12 Peaceful Waterfall Walks in Scotland
Blending spectacular settings and tumbling torrents, Scotland’s waterfalls are ideal for improving your wellness. Whether you’re just listening to the soothing sounds of cascading falls, or taking an invigorating dip in a linn beneath them, their draw is almost bewitching.
We’ve pulled together a list of some of the best quiet waterfall walks in Scotland to enjoy. Walk by them when they’re in full flow with winter snow melt or after heavy rainfall to witness their drama, or take a lazy day’s saunter in summer, when water levels are lower, and enjoy their gentler side.
Where: Charlestown of Aberlour, Moray Speyside
Distance: 2 miles/3.2 km
Public transport: Bus services run to Aberlour from Elgin Bus Station.
Terrain: A good woodland path with some wooden steps.
This short walk, starting and finishing in Aberlour, takes waterfall walkers along the Aberlour Burn leading to the double-cascade Linn Falls. It’s not the biggest waterfall by any means, but its lovely setting will undoubtedly do wonders for your well-being. Aberlour is also where delicious Walker’s Shortbread is made.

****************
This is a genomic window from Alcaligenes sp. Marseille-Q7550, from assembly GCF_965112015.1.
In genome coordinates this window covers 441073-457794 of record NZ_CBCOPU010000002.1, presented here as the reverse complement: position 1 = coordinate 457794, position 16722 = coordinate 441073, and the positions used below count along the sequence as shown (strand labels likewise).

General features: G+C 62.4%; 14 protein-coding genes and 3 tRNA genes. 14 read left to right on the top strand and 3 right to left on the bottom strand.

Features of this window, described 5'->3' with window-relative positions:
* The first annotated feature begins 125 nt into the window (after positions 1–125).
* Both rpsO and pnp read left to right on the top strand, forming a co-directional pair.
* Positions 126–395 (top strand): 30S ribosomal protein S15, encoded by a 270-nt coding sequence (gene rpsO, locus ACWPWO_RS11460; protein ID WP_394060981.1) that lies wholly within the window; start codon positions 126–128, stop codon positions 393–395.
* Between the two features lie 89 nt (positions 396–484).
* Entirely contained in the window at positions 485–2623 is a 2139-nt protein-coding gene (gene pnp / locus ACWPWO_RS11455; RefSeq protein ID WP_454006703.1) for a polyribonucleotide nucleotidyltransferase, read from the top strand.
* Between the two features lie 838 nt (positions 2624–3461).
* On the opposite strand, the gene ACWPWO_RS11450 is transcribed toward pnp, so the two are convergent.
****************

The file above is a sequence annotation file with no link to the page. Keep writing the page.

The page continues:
The route is signposted from Aberlour Distillery – ideal for a post-walk dram to round off your walk! This is also a great rest-day walk for those walking the Speyside Way, which runs through the town on the way from Buckie in Moray, south to Aviemore.
Where: Between Aith and East Burrafirth, Mainland, Shetland
Distance: 1 mile/1.5 km
Terrain: Well-constructed core path, with some steps and muddy sections.
Ramnahol Waterfall, or ‘pool of the ravens’ in Norse, is the perfect place to start your Scottish waterfall walks journey. It’s easily reached by a short path near the B9071 road, just beyond The Original Cake Fridge and Tea Shop, an ideal option for a ‘peerie’ post-walk snack.
Take the well-constructed path alongside the Burn of Lunklet, a Site of Special Scientific Interest, until you reach the lovely falls, which are fed by the Loch of Lunklet further up. Extend the walk onto moorland beyond the falls, for fantastic views over the area.
Where: Near Kylesku, Sutherland
Distance: 6 miles/10 km
Terrain: A rough and, at times, faint path through rugged country. The route is boggy in places.
At 200m, not only do you visit the UK’s highest waterfall, a short detour, near the start of the walk, takes you to the hauntingly-named Wailing Widow Falls, at the outflow of Loch na Gainmhich.